Ioakeim D. Ampartzidis

Recent developments in the Cypriot EEZ

Since the beginning of 2019, we are witnessing an apparently growing tension in the Εastern Mediterranean region, particularly in the Cypriot EEZ. The discovery[1] of oil giant ExxonMobil and Qatar Petroleum consortium at the Claucus-1 target in Cyprus’s Block 10, has acted as a catalyst and provoked a severe deterioration between Cyprus and Turkey.

Turkey’s reaction to the findings was to illegally deploy numerous drilling and explorations ships, accompanied by a military flotilla within the Cypriot EEZ, searching for natural gas discoveries. Ankara demands the Republic of Cyprus (the “Greek-Cypriot administration” for them) to stall its energy program and share equally its energy resources between the two ethnic communities of the island, as prerequisites for the revitalization of the Cyprus problem talks, in order to mutually suspend her hydrocarbon activities.

Turkey’s maximalist and revisionist approach derives from a successively and simultaneously anthropogeographical-machiavellian approach of the state and its need to expand and control its vital space.  This aggressive lebensraum approach denotes acquisition of land, sea, space and their resources for national empowering and economic self-sufficiency.

Therefore, it is necessary to examine what fuels Turkey’s fierce responses in the Cypriot EEZ and how the neo-Ottoman Turkey is willing to exercise its revised regional strategic role. Given that, as Onuf suggests, a crucial element to understand Turkey’s policies is to focus on the social factors which direct Turkey’s actions to shape the “world of its making”.[2]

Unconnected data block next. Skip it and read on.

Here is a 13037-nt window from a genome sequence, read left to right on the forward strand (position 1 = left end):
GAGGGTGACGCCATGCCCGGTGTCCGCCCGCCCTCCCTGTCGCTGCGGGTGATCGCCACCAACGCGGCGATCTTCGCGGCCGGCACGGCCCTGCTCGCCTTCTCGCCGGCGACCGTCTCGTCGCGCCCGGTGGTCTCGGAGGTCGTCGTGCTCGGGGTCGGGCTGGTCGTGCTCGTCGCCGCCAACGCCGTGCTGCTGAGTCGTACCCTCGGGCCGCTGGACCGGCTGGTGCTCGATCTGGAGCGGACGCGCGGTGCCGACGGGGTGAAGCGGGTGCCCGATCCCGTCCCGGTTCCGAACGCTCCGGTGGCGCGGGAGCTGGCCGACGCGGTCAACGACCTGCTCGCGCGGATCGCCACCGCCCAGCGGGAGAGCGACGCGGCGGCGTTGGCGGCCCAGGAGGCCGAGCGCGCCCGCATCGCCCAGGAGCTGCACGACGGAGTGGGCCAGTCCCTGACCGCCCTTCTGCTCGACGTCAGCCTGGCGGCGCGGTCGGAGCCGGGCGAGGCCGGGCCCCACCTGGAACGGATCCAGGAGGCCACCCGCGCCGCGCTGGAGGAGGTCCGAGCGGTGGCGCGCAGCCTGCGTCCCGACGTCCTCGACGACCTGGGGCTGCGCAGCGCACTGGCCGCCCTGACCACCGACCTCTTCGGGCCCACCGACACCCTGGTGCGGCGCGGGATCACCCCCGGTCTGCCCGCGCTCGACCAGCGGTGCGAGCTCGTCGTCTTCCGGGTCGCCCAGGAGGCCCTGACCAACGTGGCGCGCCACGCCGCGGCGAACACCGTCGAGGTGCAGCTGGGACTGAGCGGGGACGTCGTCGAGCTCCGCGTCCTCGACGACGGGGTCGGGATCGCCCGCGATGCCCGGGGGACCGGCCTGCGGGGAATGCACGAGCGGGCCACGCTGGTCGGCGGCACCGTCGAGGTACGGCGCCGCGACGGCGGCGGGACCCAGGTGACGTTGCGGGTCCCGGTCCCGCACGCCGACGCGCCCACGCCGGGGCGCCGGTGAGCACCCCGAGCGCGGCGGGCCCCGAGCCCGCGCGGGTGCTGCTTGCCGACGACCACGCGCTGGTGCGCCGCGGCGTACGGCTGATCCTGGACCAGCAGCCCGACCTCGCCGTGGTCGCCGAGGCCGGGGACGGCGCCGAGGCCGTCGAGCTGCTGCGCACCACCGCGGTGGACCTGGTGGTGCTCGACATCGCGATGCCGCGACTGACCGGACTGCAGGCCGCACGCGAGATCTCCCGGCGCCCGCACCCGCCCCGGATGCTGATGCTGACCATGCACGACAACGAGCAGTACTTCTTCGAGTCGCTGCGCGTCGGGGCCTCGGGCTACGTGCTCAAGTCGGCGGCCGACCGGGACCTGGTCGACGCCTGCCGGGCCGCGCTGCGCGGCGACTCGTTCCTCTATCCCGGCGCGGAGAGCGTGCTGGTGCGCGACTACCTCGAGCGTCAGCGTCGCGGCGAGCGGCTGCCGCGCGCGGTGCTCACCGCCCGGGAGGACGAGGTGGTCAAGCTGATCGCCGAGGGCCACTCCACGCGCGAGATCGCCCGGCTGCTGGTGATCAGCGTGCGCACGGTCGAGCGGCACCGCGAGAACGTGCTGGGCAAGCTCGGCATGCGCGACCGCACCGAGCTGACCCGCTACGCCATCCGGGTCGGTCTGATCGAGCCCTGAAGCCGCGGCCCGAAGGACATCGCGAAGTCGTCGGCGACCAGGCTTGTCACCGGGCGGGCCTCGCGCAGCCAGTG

Turkish state as a superorganism seeking for Lebensraum

The concept of “Lebensraum” was firstly introduced in the 1890s by the German political geographer Friedrich Ratzel, (1844-1904) into a conservative ideological framework of German right. Linked to social Darwinism and Malthusianism, Lebensraum-organic state theory, at a nation-state level, drives régimes/political authorities to define the conditions and the opportunities which provide the socio-political and geographical justifications by considering violence, war and the land Expansion[3] as necessary means of survival.

According to the German thinker, living space is defined as:

The geographical surface area required to support a living species at its current population size and mode of existence (Ratzel,1901) … The exact boundaries of a species’ Lebensraum were relative to its member’s metabolic requirements and environment and expanded as population grew. [4]

Even though today, organismic thinking of states is considered an anathema for modern IR scholars, the neo-Ottoman lebensraum doctrine of Turkey fit to Alexander Wendt’s constructivist theory of states as superorganism.

Wendt suggests that:

it is the participation of individuals in a collective thought process (in this case, in a ‘narrative of state’), whose boundaries are instantiated by the practices that produce and reproduce that process, which enables superorganisms to survive.”[5]